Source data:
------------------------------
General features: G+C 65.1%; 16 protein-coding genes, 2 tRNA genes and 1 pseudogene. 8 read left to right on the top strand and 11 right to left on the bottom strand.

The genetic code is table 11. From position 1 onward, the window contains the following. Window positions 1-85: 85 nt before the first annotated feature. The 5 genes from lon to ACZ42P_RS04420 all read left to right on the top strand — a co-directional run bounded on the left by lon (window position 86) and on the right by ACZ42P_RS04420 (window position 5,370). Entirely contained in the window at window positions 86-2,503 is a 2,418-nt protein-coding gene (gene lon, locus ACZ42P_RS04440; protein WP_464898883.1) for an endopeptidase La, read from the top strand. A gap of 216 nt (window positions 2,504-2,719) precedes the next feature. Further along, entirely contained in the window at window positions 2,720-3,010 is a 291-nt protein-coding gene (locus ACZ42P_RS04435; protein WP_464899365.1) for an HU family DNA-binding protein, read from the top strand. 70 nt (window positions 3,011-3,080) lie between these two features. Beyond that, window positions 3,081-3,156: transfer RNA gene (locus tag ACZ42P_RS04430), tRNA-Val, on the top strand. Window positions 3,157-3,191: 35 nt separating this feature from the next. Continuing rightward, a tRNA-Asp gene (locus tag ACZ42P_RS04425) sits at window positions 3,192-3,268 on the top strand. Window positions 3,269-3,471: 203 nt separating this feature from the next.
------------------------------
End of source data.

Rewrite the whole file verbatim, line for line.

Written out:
General features: G+C 65.1%; 16 protein-coding genes, 2 tRNA genes and 1 pseudogene. 8 read left to right on the top strand and 11 right to left on the bottom strand.

The genetic code is table 11. From position 1 onward, the window contains the following. Window positions 1-85: 85 nt before the first annotated feature. The 5 genes from lon to ACZ42P_RS04420 all read left to right on the top strand — a co-directional run bounded on the left by lon (window position 86) and on the right by ACZ42P_RS04420 (window position 5,370). Entirely contained in the window at window positions 86-2,503 is a 2,418-nt protein-coding gene (gene lon, locus ACZ42P_RS04440; protein WP_464898883.1) for an endopeptidase La, read from the top strand. A gap of 216 nt (window positions 2,504-2,719) precedes the next feature. Further along, entirely contained in the window at window positions 2,720-3,010 is a 291-nt protein-coding gene (locus ACZ42P_RS04435; protein WP_464899365.1) for an HU family DNA-binding protein, read from the top strand. 70 nt (window positions 3,011-3,080) lie between these two features. Beyond that, window positions 3,081-3,156: transfer RNA gene (locus tag ACZ42P_RS04430), tRNA-Val, on the top strand. Window positions 3,157-3,191: 35 nt separating this feature from the next. Continuing rightward, a tRNA-Asp gene (locus tag ACZ42P_RS04425) sits at window positions 3,192-3,268 on the top strand. Window positions 3,269-3,471: 203 nt separating this feature from the next.